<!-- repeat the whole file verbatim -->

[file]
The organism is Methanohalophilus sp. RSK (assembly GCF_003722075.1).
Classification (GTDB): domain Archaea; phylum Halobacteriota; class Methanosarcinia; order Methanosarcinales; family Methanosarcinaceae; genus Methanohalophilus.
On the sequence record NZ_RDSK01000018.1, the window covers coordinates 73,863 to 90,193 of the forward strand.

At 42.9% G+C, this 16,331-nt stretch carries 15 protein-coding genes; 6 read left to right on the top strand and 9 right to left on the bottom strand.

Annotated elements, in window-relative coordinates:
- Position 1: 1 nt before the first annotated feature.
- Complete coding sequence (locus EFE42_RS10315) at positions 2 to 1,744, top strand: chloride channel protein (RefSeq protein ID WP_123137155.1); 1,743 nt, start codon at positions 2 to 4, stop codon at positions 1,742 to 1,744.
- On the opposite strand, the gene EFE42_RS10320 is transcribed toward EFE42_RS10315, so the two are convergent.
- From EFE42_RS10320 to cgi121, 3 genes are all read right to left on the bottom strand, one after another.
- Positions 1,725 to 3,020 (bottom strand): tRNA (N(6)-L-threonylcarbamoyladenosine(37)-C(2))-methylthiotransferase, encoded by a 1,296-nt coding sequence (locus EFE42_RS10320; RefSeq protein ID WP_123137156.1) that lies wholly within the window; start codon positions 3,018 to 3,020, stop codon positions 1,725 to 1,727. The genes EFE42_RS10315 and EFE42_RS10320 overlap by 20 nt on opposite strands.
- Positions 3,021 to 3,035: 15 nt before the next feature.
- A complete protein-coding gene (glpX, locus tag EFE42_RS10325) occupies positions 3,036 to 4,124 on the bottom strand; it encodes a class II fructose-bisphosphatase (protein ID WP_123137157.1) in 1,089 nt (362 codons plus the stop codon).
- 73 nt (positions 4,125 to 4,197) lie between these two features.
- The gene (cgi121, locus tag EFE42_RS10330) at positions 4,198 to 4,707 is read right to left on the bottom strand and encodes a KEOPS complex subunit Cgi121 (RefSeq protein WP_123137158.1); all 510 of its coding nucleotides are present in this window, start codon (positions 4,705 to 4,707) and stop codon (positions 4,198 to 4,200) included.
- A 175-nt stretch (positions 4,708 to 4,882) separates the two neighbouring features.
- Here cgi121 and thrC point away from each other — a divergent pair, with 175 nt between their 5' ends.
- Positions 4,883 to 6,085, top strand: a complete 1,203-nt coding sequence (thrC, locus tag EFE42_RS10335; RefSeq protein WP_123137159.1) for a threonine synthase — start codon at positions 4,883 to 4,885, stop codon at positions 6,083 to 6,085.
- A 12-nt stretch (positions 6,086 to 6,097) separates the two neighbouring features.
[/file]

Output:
The organism is Methanohalophilus sp. RSK (assembly GCF_003722075.1).
Classification (GTDB): domain Archaea; phylum Halobacteriota; class Methanosarcinia; order Methanosarcinales; family Methanosarcinaceae; genus Methanohalophilus.
On the sequence record NZ_RDSK01000018.1, the window covers coordinates 73,863 to 90,193 of the forward strand.

At 42.9% G+C, this 16,331-nt stretch carries 15 protein-coding genes; 6 read left to right on the top strand and 9 right to left on the bottom strand.

Annotated elements, in window-relative coordinates:
- Position 1: 1 nt before the first annotated feature.
- Complete coding sequence (locus EFE42_RS10315) at positions 2 to 1,744, top strand: chloride channel protein (RefSeq protein ID WP_123137155.1); 1,743 nt, start codon at positions 2 to 4, stop codon at positions 1,742 to 1,744.
- On the opposite strand, the gene EFE42_RS10320 is transcribed toward EFE42_RS10315, so the two are convergent.
- From EFE42_RS10320 to cgi121, 3 genes are all read right to left on the bottom strand, one after another.
- Positions 1,725 to 3,020 (bottom strand): tRNA (N(6)-L-threonylcarbamoyladenosine(37)-C(2))-methylthiotransferase, encoded by a 1,296-nt coding sequence (locus EFE42_RS10320; RefSeq protein ID WP_123137156.1) that lies wholly within the window; start codon positions 3,018 to 3,020, stop codon positions 1,725 to 1,727. The genes EFE42_RS10315 and EFE42_RS10320 overlap by 20 nt on opposite strands.
- Positions 3,021 to 3,035: 15 nt before the next feature.
- A complete protein-coding gene (glpX, locus tag EFE42_RS10325) occupies positions 3,036 to 4,124 on the bottom strand; it encodes a class II fructose-bisphosphatase (protein ID WP_123137157.1) in 1,089 nt (362 codons plus the stop codon).
- 73 nt (positions 4,125 to 4,197) lie between these two features.
- The gene (cgi121, locus tag EFE42_RS10330) at positions 4,198 to 4,707 is read right to left on the bottom strand and encodes a KEOPS complex subunit Cgi121 (RefSeq protein WP_123137158.1); all 510 of its coding nucleotides are present in this window, start codon (positions 4,705 to 4,707) and stop codon (positions 4,198 to 4,200) included.
- A 175-nt stretch (positions 4,708 to 4,882) separates the two neighbouring features.
- Here cgi121 and thrC point away from each other — a divergent pair, with 175 nt between their 5' ends.
- Positions 4,883 to 6,085, top strand: a complete 1,203-nt coding sequence (thrC, locus tag EFE42_RS10335; RefSeq protein WP_123137159.1) for a threonine synthase — start codon at positions 4,883 to 4,885, stop codon at positions 6,083 to 6,085.
- A 12-nt stretch (positions 6,086 to 6,097) separates the two neighbouring features.